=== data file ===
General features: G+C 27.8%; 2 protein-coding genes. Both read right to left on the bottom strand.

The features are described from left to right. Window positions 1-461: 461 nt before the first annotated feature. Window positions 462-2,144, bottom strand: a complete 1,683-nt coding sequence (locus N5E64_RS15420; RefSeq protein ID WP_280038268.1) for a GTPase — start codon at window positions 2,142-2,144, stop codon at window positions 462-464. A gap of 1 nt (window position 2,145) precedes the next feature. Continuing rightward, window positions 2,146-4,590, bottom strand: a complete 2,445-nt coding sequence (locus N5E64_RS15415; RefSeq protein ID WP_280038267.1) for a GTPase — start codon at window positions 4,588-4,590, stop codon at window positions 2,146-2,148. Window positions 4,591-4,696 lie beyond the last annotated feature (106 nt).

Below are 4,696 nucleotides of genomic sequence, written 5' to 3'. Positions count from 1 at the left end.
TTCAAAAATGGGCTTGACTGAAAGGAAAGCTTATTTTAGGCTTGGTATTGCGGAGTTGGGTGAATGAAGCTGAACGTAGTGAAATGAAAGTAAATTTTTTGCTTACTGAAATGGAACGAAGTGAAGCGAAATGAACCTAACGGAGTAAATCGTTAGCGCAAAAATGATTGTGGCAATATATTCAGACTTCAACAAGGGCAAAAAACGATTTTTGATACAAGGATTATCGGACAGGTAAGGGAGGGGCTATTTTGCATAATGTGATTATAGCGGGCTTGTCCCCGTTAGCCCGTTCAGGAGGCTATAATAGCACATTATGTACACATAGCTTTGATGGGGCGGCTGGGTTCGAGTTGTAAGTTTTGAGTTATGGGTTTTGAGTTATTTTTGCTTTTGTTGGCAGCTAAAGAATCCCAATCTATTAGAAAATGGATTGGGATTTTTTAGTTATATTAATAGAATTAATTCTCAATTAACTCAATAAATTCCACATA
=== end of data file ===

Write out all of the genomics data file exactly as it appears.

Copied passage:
General features: G+C 27.8%; 2 protein-coding genes. Both read right to left on the bottom strand.

The features are described from left to right. Window positions 1-461: 461 nt before the first annotated feature. Window positions 462-2,144, bottom strand: a complete 1,683-nt coding sequence (locus N5E64_RS15420; RefSeq protein ID WP_280038268.1) for a GTPase — start codon at window positions 2,142-2,144, stop codon at window positions 462-464. A gap of 1 nt (window position 2,145) precedes the next feature. Continuing rightward, window positions 2,146-4,590, bottom strand: a complete 2,445-nt coding sequence (locus N5E64_RS15415; RefSeq protein ID WP_280038267.1) for a GTPase — start codon at window positions 4,588-4,590, stop codon at window positions 2,146-2,148. Window positions 4,591-4,696 lie beyond the last annotated feature (106 nt).

Below are 4,696 nucleotides of genomic sequence, written 5' to 3'. Positions count from 1 at the left end.
TTCAAAAATGGGCTTGACTGAAAGGAAAGCTTATTTTAGGCTTGGTATTGCGGAGTTGGGTGAATGAAGCTGAACGTAGTGAAATGAAAGTAAATTTTTTGCTTACTGAAATGGAACGAAGTGAAGCGAAATGAACCTAACGGAGTAAATCGTTAGCGCAAAAATGATTGTGGCAATATATTCAGACTTCAACAAGGGCAAAAAACGATTTTTGATACAAGGATTATCGGACAGGTAAGGGAGGGGCTATTTTGCATAATGTGATTATAGCGGGCTTGTCCCCGTTAGCCCGTTCAGGAGGCTATAATAGCACATTATGTACACATAGCTTTGATGGGGCGGCTGGGTTCGAGTTGTAAGTTTTGAGTTATGGGTTTTGAGTTATTTTTGCTTTTGTTGGCAGCTAAAGAATCCCAATCTATTAGAAAATGGATTGGGATTTTTTAGTTATATTAATAGAATTAATTCTCAATTAACTCAATAAATTCCACATA